Poems by Juditha Dowd

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We'll Cross that Bridge ...

by Juditha Dowd

From Canary Summer 2017

Juditha lives in Delaware Township, New Jersey, near the river of the same name in the Middle Delaware-Musconetcong watershed.

Finally the sun. Perfect day to walk the Wickacheoke Creek, trees spring green and copperheads still slumbering under their rocks. But the Weather Channel wants me worrying about the earthquakes down in Ecuador. One world, get used to it … Look at the creek bank, those signs protesting a pipeline that would transport natural gas.

Another Fracking Land Grab!

You do NOT have permission to survey My Land!

They’ve targeted good farmland, acres we’ve protected with donations and tax dollars, parcels that will cost less because they’ve been preserved. Locals talk of eminent domain … Over there, where Hurricane Sandy downed five oaks, skunk cabbage takes advantage of the rain. Can’t stop progress. Now where’s the swan? Not in this eddy where I often find her swimming, where the pipeline’s route is defined by yellow crime tape … Time to recheck the weather, get an update on the fires ravaging Alberta. Fire counts as weather now. Just last week one took the Rosemont Café. Nobody knew how to work the extinguishers, not the café owner or his three upstairs tenants who lost everything. Well, not their lives. This isn’t Zimbabwe, not yet. We have no hydrants here in Rosemont, so firemen had to tap the Wickachoeke, challenged by some hikers asking Isn’t that against the law? … If we come to it, cross that bridge, where will the snakes and birds go?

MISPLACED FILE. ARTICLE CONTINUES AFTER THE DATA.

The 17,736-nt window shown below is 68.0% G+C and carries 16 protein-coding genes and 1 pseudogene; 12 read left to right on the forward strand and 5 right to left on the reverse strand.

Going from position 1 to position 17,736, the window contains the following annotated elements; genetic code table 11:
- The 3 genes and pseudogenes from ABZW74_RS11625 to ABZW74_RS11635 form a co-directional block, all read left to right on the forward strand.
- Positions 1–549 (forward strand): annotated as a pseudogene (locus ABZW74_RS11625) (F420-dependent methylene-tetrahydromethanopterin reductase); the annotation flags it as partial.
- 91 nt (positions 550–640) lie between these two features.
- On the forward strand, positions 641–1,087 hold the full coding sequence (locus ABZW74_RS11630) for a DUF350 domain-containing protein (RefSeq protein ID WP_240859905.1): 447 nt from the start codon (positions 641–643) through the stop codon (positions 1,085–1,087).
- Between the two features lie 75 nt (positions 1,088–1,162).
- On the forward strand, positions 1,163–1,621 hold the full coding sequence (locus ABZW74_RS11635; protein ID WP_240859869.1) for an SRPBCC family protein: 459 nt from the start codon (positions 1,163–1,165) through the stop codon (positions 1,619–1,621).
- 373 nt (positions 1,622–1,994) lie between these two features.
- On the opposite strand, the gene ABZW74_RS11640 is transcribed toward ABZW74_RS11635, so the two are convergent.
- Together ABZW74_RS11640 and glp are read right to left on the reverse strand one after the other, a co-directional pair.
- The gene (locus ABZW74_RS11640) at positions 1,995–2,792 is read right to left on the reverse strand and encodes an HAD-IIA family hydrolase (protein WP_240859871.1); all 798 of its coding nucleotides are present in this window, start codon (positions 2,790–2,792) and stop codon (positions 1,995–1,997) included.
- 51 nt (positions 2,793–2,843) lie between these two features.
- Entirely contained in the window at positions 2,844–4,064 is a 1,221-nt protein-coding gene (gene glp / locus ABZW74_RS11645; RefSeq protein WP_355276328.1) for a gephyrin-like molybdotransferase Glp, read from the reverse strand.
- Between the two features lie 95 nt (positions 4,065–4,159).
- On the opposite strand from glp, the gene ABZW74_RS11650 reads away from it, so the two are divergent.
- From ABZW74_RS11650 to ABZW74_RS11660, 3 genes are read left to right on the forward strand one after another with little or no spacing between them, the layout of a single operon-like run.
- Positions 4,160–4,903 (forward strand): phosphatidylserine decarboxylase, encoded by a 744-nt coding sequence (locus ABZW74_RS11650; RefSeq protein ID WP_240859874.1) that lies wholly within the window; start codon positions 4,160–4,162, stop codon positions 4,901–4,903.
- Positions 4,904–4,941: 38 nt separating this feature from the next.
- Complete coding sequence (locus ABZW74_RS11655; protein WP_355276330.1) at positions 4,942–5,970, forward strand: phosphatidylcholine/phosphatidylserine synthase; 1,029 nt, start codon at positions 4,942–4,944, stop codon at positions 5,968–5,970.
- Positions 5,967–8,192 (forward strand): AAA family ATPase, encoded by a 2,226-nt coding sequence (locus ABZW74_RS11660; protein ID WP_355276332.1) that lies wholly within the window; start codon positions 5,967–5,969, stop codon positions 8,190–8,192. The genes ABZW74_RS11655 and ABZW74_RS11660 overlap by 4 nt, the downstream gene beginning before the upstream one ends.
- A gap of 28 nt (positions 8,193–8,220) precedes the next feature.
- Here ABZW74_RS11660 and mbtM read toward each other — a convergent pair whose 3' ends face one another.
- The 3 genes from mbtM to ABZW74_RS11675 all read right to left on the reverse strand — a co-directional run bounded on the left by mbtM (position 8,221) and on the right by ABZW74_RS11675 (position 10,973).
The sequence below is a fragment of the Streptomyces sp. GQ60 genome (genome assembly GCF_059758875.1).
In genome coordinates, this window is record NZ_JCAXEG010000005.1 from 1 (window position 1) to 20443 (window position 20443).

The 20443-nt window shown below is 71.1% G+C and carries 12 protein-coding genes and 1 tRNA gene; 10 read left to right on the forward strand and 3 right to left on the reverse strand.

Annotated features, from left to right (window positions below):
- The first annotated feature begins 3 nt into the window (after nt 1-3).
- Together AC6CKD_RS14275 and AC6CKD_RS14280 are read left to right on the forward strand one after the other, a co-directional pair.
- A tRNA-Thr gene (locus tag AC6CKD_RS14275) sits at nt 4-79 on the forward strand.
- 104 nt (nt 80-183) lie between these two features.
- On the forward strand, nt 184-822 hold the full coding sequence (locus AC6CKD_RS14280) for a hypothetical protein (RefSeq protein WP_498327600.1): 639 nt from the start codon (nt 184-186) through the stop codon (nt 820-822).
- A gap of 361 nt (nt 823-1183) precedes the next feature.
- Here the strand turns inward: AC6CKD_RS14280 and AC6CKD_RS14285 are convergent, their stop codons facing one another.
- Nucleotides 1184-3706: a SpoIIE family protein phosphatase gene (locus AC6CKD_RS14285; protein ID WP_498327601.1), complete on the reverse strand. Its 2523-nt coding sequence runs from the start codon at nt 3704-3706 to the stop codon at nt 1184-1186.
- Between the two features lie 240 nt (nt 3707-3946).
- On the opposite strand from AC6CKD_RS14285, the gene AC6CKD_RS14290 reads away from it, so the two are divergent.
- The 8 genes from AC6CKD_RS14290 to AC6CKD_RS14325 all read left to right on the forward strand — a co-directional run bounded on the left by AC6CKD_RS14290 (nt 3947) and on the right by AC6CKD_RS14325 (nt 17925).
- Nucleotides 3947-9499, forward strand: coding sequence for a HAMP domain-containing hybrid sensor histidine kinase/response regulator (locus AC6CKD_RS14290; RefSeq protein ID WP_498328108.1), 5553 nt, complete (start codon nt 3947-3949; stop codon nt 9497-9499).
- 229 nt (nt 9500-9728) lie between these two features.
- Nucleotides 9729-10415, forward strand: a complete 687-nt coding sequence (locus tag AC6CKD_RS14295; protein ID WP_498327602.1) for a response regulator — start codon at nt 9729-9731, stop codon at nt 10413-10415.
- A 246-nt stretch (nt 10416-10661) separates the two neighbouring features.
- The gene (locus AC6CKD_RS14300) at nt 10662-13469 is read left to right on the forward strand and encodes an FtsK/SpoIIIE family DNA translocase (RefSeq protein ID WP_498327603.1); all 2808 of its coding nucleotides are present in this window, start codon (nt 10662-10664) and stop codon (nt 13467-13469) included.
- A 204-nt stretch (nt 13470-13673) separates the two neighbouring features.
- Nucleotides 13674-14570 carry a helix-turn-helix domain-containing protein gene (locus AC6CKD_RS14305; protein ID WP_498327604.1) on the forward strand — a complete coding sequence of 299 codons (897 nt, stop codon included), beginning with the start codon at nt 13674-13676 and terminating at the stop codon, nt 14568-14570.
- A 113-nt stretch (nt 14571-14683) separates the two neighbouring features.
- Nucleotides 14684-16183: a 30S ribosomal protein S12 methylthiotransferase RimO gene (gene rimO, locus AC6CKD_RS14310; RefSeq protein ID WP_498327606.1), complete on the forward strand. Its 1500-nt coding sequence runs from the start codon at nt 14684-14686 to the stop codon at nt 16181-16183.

What, Where?

by Juditha Dowd

From Canary Winter 2012-13

Audubon toted paper for his drawings,
tools and preservatives to keep the skins.
He posed his endless questions to the earth—
estuary’s muck and distant mountain—
where he’d daily wander fifty miles or more
in moccasins, his gun across his shoulder.

Today we run our marathons in spandex,
our shoes are the handiwork of engineers,
and the remnant wilderness is wholly owned.
Gone, the profusion that lit his waking dreams:
Forty beavers glistening in their winter coats,
the sandhill cranes a river in the sky.




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